Many Happier Returns

Times are tight, consumers are choosy and many (but not all) stores are trying to help

December 14, 2008|By Andrea K. Walker | Andrea K. Walker,andrea.walker@baltsun.com

You're not sure what to buy your little sister with the eccentric tastes for Christmas, but finally settle on boots you think are funky but she might consider ugly.

Odds are, with her picky taste, she might not like them and will end up making a trip back to the store to return or exchange the gift.

She won't be the only one crowding the malls after Christmas or Hanukkah looking to replace a gift that wasn't quite right.

Returns are already up for the year as a tight economy is causing consumers like you and your sister to be choosier about purchases. And retail industry figures predict returns are going to grow even more this year as consumers look for ways to trim costs, find cash and perhaps use holiday gifts to meet more immediate needs.

Some of it can be attributed to buyer's remorse. You might get home and feel guilty about purchasing another little black dress you don't really need when you could be jobless tomorrow. So back to the store it goes.

Some of you, looking for every extra little bit of money you can in this tight economy, might prefer to exchange your holiday gifts for cash that you can spend on food and other necessities. "We're hearing a lot of consumers being choosy about the items that they're keeping," said Joe LaRocca, the National Retail Federation's vice president of loss prevention. "Historically, they might have kept items they weren't sure about, and today they're bringing the items back."

Consumers are expected to return $219 billion in merchandise this year, up $41 billion, or 23 percent, from last year, according to a recent survey by the retail trade group.

Such predictions on returns come as merchants are fighting for your dollars more than ever during a holiday season shaping up to be the most dismal in years. Many retailers are offering more flexible return policies as one way to gain your loyalty.

"It started last year to entice more shoppers and make them feel more comfortable with a particular retailer," said Amanda Pires, director of marketing for PayPal. "The economy gave it that extra push. We need to capture every consumer we can this year."

About 11 percent of retailers have made their return policies more flexible than last year, according to the NRF. About 52 percent said their policy will be more flexible during the holiday season as compared with the rest of the year, an increase from 35 percent last year.

"Returns are part of building the consumer relationship," LaRocca said.

Best Buy is allowing most purchases made between Nov. 1 and Dec. 24 to be returned through Jan. 24. Sears' holiday return policy allows 120 days to return a purchase made from Nov. 16 to Dec. 23.

Items sold by Amazon.com and shipped between Nov. 1 and Dec. 31 may be returned until Jan. 31 for a full refund. The normal policy is 30 days from the date of delivery.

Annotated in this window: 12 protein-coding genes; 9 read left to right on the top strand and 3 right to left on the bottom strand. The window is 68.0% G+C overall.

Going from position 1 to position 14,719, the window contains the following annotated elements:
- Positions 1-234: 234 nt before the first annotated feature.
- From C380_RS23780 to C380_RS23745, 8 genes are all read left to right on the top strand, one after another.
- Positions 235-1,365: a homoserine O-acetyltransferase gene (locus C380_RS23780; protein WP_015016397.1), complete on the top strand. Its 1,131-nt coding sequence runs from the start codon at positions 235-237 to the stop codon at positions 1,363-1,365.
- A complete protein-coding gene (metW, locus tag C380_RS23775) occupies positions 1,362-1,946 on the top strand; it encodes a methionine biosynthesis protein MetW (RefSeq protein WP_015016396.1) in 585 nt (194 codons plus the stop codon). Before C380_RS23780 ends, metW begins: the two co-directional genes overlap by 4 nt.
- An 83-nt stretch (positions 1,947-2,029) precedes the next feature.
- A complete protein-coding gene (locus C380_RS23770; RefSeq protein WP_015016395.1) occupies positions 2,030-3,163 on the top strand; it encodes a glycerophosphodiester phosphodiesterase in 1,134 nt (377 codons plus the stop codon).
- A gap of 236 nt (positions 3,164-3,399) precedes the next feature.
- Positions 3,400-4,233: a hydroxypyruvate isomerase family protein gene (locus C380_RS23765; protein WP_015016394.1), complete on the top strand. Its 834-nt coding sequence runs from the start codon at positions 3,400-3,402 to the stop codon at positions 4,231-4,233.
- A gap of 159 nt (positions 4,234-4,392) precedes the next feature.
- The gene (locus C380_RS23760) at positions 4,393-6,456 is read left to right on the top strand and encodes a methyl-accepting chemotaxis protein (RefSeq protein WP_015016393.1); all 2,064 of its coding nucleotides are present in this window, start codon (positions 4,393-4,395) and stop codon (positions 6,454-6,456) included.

Your job as a consumer is to make sure you hit the stores that have the most flexible return policies for the recipients of your gifts.

Maryland law doesn't require stores to accept returns or exchanges, said Steve Sakamoto-Wengel, deputy chief in the consumer protection division of the Maryland attorney general's office.

But if they do, a retailer must display its policy on a sign or on your receipt. A store must provide a return or exchange for a defective product, regardless of its return policy, Sakamoto-Wengel said.

It might sound simple, but make sure you know the return policy. Policies differ from store to store. Some stores might give only store credit or an exchange, and not return it for cash. If the person you give the gift to doesn't like what the store offers, they'll have few options.

Also, make sure you have your receipts or a gift slip. It's the one thing you can do to make returning a gift as easy as possible. With a receipt, there's automatic proof the item was bought at a particular store - and at what price.

If you don't have a receipt and a store accepts the return, you'll get credit only for the last price for which the item was sold. So if you paid $100 and the item was discounted 50 percent since you bought it, you'll get credit only for that last price.

Some stores can track purchases without a receipt, but they're few and far between. Macy's puts a bar code sticker on every item purchased so it can track merchandise without a receipt. Target can also track purchases by matching the numbers from credit, debit or gift cards used to buy merchandise. It also can track purchases made by check.

You also should see if a store has a restocking fee, particularly for electronics. A store may charge a restocking fee of 5 percent to 10 percent because they won't be able to resell the product as new.

You should also keep all packaging and tags. Many retailers require the item to be in the original packaging.

As a consumer, you want to be careful about purchasing gifts from stores that might not be around after the new year. Otherwise, you could give a gift to someone who will not have a place to return it.

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